DOES CRZ SUFFICE FOR THE PROTECTION OF COASTAL REGION?

India is a country surrounded by water on its three sides, which makes it a peninsula, which provides coastal area of 7516.6 km. Coastal environment plays a vital role in a nation’s economy by virtue of their resources, productive habitats and rich biodiversity. This region also plays an important role in not only contributing towards GDP but also providing Livelihood to around 200 Million people.
With the rise in Population, development and accelerated growth, protection of the coastal zones have become very important. With the Intention to amplify the protection of coastal regions, the Union Government Enacted Coastal regulation zones Notification, 1991 (CRZ) under the Environmental Protection Act, 1986. Since its enactment, it has provided hopes to the people dependent on Coasts for their livelihood and Environmentalists who are concerned about the health of the coasts. But in essence, the regulatory authority established under the said notification has not been able to act with due diligence in matters pertaining to violation of CRZ.
According to several reports, more than 27000 violations of CRZ were reported in the state of kerela, and the numbers were able to be published in public domain only because the same was asked by the Supreme court in one of the case filed by filmmaker Major Ravi regarding CRZ violations. Recently, concretisation work was being carried out on Vainguinim beach, Goa in stark violation of CRZ rules, and even Goa Coastal Zone Management Authority failed to act to the several letters addressed to it stating such violations. Such Negligence have potential to convert these beautiful beaches into Human less desert.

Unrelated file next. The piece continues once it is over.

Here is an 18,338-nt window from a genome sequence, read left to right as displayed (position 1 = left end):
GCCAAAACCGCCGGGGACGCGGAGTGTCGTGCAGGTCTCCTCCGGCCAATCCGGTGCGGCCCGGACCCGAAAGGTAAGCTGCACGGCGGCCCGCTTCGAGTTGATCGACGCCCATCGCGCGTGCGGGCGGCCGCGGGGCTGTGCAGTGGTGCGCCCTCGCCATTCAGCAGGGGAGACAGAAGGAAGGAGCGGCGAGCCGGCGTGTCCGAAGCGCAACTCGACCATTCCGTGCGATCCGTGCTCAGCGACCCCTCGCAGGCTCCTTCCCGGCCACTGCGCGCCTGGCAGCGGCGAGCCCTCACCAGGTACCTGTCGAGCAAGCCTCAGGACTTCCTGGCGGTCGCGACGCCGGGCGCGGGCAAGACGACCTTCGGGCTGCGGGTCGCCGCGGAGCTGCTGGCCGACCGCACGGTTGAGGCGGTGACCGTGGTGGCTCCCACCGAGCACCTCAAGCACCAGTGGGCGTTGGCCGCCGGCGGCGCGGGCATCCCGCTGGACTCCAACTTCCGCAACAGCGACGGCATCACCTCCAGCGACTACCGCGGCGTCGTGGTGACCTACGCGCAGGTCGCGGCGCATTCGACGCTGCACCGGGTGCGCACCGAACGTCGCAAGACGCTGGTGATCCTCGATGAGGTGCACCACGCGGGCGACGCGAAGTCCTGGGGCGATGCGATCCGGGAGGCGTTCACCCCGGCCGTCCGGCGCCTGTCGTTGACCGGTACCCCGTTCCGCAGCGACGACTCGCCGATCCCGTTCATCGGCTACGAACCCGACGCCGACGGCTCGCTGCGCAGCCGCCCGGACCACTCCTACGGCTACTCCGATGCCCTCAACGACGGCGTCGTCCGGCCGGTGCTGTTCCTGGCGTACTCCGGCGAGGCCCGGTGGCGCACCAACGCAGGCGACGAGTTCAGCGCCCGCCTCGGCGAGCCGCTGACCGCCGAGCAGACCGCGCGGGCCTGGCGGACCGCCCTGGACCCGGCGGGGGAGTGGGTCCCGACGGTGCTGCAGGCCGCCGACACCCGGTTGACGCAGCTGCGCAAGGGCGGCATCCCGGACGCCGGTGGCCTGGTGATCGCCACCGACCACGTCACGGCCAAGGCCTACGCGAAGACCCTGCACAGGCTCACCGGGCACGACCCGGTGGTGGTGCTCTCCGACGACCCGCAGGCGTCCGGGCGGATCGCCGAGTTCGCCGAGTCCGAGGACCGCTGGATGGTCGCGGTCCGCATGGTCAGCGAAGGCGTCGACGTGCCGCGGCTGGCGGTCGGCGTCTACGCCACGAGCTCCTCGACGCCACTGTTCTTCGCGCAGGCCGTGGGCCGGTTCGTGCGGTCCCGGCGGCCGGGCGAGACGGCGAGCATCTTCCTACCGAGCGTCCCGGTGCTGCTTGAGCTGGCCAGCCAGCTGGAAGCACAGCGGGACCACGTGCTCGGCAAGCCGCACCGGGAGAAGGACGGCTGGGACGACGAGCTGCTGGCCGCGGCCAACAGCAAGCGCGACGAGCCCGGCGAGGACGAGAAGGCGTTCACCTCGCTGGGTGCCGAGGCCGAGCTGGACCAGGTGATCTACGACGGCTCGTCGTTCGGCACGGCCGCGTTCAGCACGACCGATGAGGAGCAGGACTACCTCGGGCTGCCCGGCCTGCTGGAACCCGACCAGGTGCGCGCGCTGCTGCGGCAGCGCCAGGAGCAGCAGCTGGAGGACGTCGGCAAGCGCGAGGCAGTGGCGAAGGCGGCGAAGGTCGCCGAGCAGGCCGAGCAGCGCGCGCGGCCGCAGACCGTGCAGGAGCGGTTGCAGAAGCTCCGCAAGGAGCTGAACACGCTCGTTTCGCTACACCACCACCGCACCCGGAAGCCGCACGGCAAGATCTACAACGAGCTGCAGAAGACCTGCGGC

It is not a new phenomenon that courts have come up to rescue when the relevant statutory authorities have not been able to perform their functions efficiently and their negligence was leading to disasters. According to CRZ, for any construction near the coast within 500 metre from the high tide line and the same distance from a low-tide line, a permission has to be sought from the Coastal zone management authority, and if the same is not sought, any erected building could be labelled as illegal and would be demolished. Such demolition orders are not new from any court.
Supreme Court in a landmark case ordered for demolition of Buildings in Maradu, Kerela and subsequently around 1800 structures were finalised by the state government as illegal and demolition of the same were proposed. Yet Again, the issue of vanguinim beach CRZ violation has revealed the sorry state of affairs for the protection of Coastal regions.
Within Past few months, India has been striked with two strong cyclones, “tauktae” and “Yaas” and we find some relation between the aggregating natural disasters in southern region with change in land patters along its coastal regions. Reports suggest that States like Tamil nadu and West Bengal have lost significant amount of Mangrove forests, which are known for having complex root systems efficient in dissipating sea wave energy and protecting coastal areas from tsunamis, storm surges and soil erosion. The Impact of such changes could in future be devastative for the Coastal states. Till date, the authorities have somehow managed to save several coasts from illegal construction but the loopholes has to be filled and actions have to be made swift, which will then fulfil the objectives of Environmental Protection act, 1986.

Thus, Strong implementation of CRZ is very important.